In the context of the post-Cold War era, it has been observed that alliances and partnerships are shifting because of relative independence from the US of regional powers, and therefore, American expectations of effective execution of the policy of coercion and reconciliation with the assistance of allies have been belied. What is more intriguing is that regional powers need not form alliances on a formal basis with other state actors and they can assist insurgents with aid and arms and change the tide in their favour. They can operate in a surreptitious way, as the other group is not a state.

For instance, the Afghanistan Papers brought to the limelight the open secret of Pakistan’s double game. While it sided with the US and became part of the “war on terror,” at the same time it provided sanctuary and logistics to the insurgent groups operating in Afghanistan to strengthen its position of power vis-à-vis India. While the US continued to harbour strong reservations over Pakistan pertaining to its being a reliable ally to fight terrorism, as secret defence documents disclosed by WikiLeaks in the past pointed out, nevertheless the US government continued to give lavish aid to Pakistan in the expectations of squeezing the support base for insurgents there. Similarly, Russia and Iran were also reported to have assisted the Taliban to defend their regional interests from perceived American hegemonic ambitions.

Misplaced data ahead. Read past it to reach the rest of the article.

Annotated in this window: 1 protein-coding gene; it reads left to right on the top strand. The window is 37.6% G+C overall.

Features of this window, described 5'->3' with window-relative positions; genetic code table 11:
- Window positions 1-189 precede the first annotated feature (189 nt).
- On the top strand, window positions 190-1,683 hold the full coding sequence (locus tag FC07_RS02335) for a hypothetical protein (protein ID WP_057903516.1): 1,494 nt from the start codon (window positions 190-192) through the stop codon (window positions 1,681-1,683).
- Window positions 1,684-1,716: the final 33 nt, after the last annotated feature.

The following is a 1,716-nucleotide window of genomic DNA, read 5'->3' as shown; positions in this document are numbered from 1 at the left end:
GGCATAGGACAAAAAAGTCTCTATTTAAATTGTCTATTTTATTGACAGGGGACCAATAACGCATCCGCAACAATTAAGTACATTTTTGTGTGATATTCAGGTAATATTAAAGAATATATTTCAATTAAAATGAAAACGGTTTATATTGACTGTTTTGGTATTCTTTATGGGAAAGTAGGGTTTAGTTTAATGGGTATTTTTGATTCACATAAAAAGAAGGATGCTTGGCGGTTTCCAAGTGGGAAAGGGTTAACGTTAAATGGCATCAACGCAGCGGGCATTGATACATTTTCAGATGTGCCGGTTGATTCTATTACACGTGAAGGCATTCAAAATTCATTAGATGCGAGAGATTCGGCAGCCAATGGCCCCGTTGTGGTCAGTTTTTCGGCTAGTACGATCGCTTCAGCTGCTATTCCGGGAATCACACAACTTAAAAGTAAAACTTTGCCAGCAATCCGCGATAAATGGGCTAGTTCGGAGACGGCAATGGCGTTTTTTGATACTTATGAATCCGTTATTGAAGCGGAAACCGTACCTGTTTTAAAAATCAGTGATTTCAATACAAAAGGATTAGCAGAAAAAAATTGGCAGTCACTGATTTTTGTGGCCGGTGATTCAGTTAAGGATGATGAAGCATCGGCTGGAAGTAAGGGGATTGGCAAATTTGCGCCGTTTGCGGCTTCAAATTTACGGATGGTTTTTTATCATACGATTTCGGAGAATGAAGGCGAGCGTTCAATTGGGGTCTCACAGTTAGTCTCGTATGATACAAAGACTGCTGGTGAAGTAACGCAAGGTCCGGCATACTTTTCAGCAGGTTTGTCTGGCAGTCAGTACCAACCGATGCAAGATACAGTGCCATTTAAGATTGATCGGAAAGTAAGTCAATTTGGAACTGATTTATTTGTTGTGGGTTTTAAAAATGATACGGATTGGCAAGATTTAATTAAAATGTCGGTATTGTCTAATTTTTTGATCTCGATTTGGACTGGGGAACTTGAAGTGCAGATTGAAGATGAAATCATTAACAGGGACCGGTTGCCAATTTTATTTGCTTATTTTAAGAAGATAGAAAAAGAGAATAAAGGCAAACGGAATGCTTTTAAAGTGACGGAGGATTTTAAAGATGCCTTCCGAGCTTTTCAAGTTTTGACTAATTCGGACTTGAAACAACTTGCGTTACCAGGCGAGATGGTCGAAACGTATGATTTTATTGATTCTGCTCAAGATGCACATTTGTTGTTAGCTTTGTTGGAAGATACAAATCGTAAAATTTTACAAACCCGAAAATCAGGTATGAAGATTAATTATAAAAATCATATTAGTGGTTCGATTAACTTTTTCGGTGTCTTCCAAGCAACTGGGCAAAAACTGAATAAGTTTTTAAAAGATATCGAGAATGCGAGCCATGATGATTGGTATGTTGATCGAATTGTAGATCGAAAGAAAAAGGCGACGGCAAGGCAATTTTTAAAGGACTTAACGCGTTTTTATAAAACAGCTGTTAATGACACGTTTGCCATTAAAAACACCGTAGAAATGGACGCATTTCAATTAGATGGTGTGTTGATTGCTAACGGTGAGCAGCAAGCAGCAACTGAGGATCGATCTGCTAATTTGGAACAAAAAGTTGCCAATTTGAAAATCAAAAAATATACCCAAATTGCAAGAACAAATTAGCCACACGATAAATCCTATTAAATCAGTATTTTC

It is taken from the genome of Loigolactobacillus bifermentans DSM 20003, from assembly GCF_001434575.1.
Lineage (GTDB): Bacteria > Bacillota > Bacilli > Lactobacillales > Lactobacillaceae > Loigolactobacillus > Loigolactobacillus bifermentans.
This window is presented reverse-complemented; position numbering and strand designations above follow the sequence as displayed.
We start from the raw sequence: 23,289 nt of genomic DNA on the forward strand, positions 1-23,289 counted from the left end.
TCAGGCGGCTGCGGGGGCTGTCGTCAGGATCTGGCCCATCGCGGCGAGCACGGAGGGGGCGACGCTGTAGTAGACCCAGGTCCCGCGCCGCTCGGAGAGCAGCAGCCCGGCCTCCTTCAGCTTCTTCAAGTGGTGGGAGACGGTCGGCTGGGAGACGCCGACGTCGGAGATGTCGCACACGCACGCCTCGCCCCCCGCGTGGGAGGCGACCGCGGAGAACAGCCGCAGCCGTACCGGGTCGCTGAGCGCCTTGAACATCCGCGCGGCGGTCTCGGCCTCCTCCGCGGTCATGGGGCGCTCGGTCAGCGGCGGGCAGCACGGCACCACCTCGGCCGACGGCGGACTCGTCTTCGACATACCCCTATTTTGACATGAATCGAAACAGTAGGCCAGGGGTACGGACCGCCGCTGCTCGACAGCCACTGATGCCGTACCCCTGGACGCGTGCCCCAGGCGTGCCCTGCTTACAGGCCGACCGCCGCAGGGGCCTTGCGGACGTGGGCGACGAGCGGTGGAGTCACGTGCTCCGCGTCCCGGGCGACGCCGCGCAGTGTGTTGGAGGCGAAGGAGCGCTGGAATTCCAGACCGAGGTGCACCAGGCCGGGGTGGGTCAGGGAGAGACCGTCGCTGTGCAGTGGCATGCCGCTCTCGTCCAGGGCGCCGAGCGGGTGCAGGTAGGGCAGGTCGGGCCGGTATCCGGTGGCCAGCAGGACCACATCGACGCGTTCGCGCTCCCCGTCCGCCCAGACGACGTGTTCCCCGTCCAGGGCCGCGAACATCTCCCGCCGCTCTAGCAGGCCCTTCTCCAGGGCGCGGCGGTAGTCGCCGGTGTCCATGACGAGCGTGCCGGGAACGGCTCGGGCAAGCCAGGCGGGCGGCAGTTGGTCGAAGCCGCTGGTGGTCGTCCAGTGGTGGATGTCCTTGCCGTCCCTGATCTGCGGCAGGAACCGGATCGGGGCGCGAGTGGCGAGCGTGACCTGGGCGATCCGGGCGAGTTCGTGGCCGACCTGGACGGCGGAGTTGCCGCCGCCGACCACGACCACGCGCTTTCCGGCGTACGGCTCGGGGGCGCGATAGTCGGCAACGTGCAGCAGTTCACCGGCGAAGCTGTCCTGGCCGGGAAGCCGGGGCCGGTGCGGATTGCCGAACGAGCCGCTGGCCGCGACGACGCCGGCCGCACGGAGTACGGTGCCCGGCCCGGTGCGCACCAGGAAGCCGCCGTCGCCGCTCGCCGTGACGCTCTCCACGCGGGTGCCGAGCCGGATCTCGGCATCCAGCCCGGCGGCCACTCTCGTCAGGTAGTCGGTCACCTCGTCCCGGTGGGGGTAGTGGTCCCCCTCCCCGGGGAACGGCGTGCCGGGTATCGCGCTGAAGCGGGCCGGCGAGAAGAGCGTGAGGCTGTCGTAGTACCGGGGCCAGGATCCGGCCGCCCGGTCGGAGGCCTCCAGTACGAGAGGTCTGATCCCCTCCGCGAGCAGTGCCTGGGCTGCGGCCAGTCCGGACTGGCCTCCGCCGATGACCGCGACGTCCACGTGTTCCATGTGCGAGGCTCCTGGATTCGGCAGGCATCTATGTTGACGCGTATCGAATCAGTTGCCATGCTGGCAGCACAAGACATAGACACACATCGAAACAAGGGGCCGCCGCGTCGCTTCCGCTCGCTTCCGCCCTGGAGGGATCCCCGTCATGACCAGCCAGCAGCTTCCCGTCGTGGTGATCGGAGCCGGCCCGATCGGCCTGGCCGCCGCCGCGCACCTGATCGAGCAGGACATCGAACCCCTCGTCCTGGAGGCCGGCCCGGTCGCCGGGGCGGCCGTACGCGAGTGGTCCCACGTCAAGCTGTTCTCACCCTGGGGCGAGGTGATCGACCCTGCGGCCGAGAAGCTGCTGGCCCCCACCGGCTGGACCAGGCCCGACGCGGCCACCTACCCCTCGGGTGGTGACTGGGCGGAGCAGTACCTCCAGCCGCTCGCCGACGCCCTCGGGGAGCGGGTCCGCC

(Author: Dr Manoj Kumar Mishra is Lecturer in Political Science, SVM Autonomous College, Jagatsinghpur, Odisha)

[1Mishra, M.K. (2019). “Tragedies of the Afghan War”, Asia Times, December 16, Available at

[2Bird, T. and Marshall, A. (2011) Afghanistan: How the West lost its Way, Yale University Press, New Haven, p. 135.

[3Haque, T. A. etal . (2019) Financing Peace : Fiscal Challenges and Implications for a Post-Settlement Afghanistan (English). Washington, D.C.: World Bank Group, Available at


[5Mishra, M.K. (2019). “Tragedies of the Afghan War”, Asia Times, December 16, Available at